The Beatles song Paul McCartney hated recording

It won’t take Beatles fans long to find songs that John Lennon didn’t like. As much as he may have written phenomenal pieces of work during his time in the Fab Four, Lennon was just as likely to go after one of his songs than he would praise them. Although Lennon remained proud of some of the band’s wilder moments, Paul McCartney wanted no part in one of the group’s final masterpieces.

Then again, McCartney was never one to put down any of his work, even if he thought it was subpar. Throughout most interviews, both then and now, Macca is more than happy to talk about the happy times that he experienced throughout his career, with the lesser moments merely being a footnote in what he was doing.

While making The White Album, McCartney had already become one of the dissenters to Lennon’s constant experimentation. Although McCartney was initially fond of experimentation on albums like Revolver, the cacophony in a song like ‘Revolution 9’ became too much for him.

Compared to the usual melodicism of Beatles recordings, Lennon’s experiment with Yoko Ono was disapproved by both McCartney and producer George Martin, who thought it shouldn’t have been included on the album. While the band braved the disagreements in the studio, the move to Twickenham Studios to record the beginnings proved disastrous yet again.

Despite the massive creative disagreements between McCartney and George Harrison, the band were still working on the beginnings of a new Lennon tune entitled ‘I Want You (She’s So Heavy)’. Only containing a few words, the finished version of the song on Abbey Road would become The Beatles’ most significant foray into the world of heavy music, featuring a massive fadeout ending with an abrupt cut before flipping the album to the jaunty ‘Here Comes the Sun’.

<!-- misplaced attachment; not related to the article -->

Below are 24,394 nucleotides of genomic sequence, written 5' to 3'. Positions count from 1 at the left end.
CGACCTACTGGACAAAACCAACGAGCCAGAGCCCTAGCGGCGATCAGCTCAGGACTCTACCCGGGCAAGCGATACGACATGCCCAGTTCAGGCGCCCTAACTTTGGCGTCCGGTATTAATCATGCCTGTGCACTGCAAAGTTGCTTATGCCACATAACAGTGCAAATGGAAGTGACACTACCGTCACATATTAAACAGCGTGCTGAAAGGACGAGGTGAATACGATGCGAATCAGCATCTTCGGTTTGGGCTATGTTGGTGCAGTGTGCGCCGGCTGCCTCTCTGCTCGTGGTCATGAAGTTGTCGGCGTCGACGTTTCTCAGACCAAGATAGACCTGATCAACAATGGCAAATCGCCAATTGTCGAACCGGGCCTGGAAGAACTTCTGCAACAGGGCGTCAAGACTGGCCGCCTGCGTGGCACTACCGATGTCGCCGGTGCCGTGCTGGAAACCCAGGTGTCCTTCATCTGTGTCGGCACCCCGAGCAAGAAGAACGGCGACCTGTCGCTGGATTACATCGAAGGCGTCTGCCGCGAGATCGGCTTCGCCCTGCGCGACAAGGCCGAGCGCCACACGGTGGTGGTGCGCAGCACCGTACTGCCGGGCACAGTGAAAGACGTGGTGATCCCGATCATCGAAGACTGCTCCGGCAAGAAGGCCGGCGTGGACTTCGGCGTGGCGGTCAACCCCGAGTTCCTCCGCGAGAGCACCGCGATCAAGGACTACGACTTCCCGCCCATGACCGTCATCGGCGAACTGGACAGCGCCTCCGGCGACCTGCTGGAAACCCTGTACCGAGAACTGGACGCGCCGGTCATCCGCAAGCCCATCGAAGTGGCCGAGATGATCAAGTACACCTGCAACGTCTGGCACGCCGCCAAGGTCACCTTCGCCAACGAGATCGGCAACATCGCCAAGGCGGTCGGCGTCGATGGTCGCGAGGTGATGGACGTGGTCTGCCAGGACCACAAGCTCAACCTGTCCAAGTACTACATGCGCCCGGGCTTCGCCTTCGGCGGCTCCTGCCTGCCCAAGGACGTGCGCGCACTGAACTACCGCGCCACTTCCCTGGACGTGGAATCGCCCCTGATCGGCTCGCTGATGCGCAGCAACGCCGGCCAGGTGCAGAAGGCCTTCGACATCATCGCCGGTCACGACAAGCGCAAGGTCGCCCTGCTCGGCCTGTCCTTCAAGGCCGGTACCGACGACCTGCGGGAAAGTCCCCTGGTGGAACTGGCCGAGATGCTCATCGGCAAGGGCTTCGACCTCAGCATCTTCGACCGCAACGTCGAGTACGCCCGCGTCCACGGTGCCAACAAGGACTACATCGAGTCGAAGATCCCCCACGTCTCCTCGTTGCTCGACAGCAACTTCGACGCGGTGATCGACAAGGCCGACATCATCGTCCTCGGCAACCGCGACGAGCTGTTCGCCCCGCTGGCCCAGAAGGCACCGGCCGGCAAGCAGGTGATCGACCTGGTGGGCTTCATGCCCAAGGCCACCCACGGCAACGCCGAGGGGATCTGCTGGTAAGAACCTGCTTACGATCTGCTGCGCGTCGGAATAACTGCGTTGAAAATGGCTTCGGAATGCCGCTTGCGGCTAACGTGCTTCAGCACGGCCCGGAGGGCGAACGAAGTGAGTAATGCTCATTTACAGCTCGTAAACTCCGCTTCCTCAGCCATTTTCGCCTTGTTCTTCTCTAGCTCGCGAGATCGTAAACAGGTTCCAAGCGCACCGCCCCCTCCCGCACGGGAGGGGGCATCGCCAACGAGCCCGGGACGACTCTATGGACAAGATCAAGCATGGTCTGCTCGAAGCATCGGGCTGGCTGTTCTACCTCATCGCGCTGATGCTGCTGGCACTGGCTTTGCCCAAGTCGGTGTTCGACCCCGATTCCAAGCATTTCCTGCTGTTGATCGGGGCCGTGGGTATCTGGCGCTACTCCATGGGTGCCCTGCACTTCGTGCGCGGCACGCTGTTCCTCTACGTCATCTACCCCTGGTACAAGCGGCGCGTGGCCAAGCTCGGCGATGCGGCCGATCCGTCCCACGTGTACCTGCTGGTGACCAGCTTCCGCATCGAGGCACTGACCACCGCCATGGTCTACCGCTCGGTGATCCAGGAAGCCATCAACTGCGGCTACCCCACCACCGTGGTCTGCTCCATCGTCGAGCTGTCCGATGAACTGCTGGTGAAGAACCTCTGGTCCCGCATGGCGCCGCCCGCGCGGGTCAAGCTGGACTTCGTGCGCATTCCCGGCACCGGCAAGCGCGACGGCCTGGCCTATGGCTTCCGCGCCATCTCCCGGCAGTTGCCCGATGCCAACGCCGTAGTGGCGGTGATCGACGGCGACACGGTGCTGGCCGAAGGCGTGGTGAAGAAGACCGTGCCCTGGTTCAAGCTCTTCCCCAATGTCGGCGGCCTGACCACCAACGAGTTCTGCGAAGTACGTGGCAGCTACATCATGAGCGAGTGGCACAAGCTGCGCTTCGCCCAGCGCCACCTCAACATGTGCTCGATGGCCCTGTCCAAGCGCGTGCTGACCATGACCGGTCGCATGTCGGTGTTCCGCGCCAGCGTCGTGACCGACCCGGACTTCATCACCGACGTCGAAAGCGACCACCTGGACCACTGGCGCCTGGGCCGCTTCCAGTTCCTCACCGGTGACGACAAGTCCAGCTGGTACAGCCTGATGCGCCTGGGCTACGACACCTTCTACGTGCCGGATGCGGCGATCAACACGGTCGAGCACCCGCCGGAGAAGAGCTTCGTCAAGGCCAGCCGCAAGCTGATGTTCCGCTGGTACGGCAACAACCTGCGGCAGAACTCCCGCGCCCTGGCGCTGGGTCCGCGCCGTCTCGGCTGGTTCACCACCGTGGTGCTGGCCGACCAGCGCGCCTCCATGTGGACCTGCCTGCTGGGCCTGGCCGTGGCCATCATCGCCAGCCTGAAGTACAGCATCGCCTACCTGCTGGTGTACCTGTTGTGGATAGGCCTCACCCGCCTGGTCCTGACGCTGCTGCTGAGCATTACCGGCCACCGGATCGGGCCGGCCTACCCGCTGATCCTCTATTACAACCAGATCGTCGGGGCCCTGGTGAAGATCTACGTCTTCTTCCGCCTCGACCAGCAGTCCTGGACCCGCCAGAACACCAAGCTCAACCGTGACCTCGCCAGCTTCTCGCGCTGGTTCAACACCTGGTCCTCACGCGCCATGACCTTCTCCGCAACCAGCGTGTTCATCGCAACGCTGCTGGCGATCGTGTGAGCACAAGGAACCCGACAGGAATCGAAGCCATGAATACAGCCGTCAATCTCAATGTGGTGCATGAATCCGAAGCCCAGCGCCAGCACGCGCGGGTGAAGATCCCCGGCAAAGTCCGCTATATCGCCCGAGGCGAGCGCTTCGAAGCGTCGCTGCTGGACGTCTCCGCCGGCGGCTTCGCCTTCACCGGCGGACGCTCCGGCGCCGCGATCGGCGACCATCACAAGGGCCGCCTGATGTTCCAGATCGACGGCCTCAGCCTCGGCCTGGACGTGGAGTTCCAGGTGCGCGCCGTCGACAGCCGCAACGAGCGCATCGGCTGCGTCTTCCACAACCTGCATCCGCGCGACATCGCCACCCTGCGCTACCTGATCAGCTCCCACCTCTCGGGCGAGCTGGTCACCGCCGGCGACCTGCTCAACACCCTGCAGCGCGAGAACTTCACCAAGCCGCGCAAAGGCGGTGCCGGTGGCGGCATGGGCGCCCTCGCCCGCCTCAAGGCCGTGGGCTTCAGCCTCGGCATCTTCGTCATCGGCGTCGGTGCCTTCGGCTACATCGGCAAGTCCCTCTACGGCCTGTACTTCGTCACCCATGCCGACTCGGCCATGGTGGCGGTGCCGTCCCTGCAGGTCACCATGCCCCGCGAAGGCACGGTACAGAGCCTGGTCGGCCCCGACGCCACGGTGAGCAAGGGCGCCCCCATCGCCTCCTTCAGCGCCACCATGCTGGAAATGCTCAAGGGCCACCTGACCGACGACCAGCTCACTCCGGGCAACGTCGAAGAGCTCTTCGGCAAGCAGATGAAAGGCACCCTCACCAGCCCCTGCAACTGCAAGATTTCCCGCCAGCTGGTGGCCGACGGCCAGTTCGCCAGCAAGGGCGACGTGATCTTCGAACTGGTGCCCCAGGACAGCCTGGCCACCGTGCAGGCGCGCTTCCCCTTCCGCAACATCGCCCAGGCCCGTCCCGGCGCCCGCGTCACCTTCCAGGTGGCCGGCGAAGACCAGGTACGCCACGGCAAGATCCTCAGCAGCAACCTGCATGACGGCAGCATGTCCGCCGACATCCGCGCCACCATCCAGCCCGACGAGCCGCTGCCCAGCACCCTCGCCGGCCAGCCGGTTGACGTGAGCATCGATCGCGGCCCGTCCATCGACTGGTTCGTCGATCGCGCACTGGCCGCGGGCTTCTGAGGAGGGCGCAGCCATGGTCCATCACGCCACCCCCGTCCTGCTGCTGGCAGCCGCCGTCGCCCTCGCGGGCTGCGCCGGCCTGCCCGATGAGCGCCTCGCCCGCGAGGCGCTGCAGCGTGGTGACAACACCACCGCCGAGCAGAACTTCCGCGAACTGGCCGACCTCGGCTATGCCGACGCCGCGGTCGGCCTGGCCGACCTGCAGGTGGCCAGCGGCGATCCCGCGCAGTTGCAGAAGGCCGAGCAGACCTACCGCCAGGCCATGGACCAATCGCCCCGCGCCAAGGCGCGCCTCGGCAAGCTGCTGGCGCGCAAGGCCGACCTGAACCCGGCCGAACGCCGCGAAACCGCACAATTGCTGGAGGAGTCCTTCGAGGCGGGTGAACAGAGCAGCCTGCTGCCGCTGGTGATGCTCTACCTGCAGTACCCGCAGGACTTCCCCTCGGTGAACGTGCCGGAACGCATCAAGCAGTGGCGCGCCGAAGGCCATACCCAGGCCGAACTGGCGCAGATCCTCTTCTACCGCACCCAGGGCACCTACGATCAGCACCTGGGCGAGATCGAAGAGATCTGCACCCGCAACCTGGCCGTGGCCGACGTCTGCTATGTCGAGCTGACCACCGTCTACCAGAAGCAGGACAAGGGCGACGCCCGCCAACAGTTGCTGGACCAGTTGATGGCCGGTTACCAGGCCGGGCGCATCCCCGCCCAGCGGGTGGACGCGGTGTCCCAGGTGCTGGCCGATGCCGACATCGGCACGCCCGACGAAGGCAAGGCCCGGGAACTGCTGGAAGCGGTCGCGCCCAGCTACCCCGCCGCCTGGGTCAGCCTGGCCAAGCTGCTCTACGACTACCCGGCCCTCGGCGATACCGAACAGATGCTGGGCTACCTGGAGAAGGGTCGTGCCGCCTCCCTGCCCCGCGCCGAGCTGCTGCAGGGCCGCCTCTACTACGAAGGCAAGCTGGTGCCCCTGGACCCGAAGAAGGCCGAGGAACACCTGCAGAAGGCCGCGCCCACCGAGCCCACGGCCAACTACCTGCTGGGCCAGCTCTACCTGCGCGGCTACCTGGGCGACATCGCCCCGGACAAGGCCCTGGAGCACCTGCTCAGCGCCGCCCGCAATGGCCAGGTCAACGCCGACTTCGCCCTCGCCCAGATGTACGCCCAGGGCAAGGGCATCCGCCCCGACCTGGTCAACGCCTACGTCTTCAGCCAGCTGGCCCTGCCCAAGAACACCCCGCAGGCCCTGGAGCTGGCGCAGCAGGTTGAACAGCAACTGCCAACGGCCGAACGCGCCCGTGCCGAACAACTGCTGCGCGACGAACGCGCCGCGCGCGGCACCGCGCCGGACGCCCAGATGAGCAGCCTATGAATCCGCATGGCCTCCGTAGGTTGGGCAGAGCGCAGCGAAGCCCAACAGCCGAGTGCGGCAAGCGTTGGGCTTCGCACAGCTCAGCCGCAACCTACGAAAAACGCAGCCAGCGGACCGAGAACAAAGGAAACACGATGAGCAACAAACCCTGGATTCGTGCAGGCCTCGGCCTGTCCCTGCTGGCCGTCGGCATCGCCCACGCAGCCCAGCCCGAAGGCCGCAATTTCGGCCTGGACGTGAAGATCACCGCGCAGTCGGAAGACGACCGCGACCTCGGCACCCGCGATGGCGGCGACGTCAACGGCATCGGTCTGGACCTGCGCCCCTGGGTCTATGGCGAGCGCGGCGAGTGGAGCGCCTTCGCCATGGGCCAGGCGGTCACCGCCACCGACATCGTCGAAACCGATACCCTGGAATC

While the central riff is already harsh, Harrison suggested adding white noise to the final track. Featuring various swooshes of noise, the song’s final seconds see the synthesised sounds almost overtaking the central riff, which reportedly didn’t sit well with McCartney.

According to longtime Beatles engineer Geoff Emerick, McCartney was less than thrilled to see the song being given its fuzzy treatment in the studio. As Lennon egged Emerick on to increase the volume of the white noise, he recounted, “Over my shoulder, I saw a dejected Paul sitting slumped over, head down, staring at the floor. He didn’t say a word, but his body language made it clear that he was very unhappy…To Paul, it must have been like ‘Revolution 9’ all over again. John was deliberately distorting the Beatles music, trying to turn the group into an avant-garde ensemble instead of a pop band”.

Regardless of Lennon’s insistence that the white noise remains, this song would mark one of the final times that all four Beatles were in the studio together, with the rest of them going their separate ways and only reuniting when needing to record a handful of touchups to the shelved Let It Be project. Even though ‘I Want You (She’s So Heavy)’ brings the band’s end to a dramatic finish, it was never more evident that the band members had slowly drifted apart.

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